Recently on the blog, with articles regarding thin clients like the secure viewer, it’s important that the issue of Redundancy also be addressed. Any time your application is critical or you are using thin clients, it’s important to have redundancy in place. To ensure your operations continue to run smoothly, you need some form of redundancy. Here are a few of the terms related to redundancy, and what they mean for SCADA software users.
RAID – Redundant Array of Independent Disks. This is a term for replication and storage of data on multiple disk drives. Numbers after the acronym RAID will help determine the schemes and architectures of the data. The operating system will read the RAID array as one disk, despite the fact that it is registered across many. This increases data reliability and input/output performance. In some RAID configurations, a whole hard drive may go bad, but can be replaced with a new one, and the system will recreate the data on the replacement drive without missing a beat.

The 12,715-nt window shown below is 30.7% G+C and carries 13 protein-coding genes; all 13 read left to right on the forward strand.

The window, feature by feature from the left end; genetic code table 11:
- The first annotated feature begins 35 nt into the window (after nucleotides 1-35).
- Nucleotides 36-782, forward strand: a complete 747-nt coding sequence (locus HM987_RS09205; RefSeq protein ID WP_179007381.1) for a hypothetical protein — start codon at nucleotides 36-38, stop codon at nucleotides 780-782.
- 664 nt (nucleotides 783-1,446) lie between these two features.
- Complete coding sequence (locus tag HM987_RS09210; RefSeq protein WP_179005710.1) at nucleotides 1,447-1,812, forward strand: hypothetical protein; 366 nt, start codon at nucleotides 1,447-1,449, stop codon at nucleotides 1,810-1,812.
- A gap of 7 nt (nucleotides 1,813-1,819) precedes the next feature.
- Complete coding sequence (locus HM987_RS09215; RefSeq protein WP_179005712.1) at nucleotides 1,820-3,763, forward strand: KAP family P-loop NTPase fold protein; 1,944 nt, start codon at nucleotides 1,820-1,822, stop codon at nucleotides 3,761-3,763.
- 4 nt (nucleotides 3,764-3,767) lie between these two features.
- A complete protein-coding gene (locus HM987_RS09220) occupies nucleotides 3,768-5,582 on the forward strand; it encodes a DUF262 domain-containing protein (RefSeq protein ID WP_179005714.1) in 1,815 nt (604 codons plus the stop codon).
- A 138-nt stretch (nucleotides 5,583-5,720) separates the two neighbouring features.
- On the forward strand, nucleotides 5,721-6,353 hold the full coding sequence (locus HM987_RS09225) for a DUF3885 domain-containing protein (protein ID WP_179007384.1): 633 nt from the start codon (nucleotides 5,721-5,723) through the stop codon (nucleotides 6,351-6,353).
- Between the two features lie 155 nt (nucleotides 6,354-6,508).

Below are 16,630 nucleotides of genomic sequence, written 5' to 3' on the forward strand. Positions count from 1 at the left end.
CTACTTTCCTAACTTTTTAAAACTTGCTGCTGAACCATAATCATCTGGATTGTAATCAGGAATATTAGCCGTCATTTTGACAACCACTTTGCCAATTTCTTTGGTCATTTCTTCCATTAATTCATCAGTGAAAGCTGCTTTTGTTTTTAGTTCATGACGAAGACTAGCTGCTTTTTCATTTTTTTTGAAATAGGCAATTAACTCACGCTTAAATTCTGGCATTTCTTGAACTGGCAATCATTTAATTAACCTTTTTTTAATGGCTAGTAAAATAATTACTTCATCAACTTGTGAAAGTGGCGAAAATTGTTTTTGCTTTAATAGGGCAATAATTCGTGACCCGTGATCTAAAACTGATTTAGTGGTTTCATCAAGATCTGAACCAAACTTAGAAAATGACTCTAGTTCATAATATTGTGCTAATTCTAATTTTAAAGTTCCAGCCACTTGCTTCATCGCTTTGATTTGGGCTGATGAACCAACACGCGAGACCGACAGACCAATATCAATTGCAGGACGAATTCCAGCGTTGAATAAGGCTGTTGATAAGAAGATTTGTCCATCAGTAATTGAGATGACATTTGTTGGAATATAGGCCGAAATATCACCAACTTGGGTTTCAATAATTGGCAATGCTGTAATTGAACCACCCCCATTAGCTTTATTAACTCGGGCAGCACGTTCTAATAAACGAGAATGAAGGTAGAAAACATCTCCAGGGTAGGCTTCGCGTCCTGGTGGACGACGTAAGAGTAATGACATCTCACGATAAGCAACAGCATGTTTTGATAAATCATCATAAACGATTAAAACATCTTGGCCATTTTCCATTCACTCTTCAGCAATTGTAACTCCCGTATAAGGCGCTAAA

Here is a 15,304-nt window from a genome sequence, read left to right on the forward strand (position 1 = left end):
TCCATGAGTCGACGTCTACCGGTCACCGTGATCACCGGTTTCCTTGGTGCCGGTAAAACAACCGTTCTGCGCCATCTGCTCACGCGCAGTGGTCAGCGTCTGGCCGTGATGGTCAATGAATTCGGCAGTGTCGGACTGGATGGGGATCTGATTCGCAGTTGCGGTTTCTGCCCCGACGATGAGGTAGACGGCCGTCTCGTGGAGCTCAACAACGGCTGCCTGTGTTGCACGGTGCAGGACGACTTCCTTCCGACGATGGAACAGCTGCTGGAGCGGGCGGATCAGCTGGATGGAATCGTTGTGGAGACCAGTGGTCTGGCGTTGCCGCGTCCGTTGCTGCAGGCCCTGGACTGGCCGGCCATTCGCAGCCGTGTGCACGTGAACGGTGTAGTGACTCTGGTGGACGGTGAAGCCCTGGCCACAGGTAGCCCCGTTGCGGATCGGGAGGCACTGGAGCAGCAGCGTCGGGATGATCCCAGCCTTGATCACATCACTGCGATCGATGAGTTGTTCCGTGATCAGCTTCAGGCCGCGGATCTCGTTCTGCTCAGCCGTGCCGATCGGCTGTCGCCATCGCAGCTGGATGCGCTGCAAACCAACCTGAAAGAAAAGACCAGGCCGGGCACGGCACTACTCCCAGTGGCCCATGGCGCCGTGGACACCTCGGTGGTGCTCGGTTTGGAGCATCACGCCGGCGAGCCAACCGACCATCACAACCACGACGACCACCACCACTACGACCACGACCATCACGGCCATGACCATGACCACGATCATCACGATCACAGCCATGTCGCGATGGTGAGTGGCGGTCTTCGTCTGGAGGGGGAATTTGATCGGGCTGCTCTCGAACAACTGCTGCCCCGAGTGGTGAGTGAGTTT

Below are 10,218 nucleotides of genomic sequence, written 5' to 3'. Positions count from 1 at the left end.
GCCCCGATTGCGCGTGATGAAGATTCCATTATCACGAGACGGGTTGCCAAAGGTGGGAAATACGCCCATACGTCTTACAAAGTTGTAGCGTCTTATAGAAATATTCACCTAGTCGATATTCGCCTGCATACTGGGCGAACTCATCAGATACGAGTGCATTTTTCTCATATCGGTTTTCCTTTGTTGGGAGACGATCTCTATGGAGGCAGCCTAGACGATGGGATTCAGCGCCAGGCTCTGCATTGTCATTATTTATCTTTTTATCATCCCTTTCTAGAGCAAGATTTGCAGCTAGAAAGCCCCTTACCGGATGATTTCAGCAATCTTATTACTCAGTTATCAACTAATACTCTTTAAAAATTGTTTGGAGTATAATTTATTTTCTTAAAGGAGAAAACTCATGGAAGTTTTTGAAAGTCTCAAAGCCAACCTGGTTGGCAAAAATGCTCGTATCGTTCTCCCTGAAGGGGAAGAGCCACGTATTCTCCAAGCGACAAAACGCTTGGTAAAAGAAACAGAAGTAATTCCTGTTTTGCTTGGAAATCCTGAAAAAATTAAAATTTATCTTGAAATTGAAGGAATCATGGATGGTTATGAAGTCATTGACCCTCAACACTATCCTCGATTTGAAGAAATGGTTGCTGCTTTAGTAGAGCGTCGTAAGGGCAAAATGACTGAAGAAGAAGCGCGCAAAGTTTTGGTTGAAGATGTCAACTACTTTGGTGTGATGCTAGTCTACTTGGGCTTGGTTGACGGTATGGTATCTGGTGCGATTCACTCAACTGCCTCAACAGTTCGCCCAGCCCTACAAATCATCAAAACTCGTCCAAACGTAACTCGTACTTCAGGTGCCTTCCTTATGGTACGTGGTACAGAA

Data Redundancy – Data redundancy means only that the same data is stored in multiple locations, or that the data can be extrapolated from other data. Data redundancy is particularly important in SCADA software, because there are circumstances in which a loss of data is not acceptable; for example, in a pharmaceutical application that is 21 CFR Part 11 compliant, or when an environmental scrubber is burning off toxins and data is required to be available for EPA reporting.
Store and Forward – Store and Forward is often used in SCADA software, database connections. For example when data is sent to an external database as the primary location, a secondary (local) database would be set up as “store and forward”. If the connection to the primary (remote) database was disconnected for a period of time, the data would be logged to the secondary database until the primary came back online. Then the stored data would be forwarded (or synchronized) with the primary without any data being lost.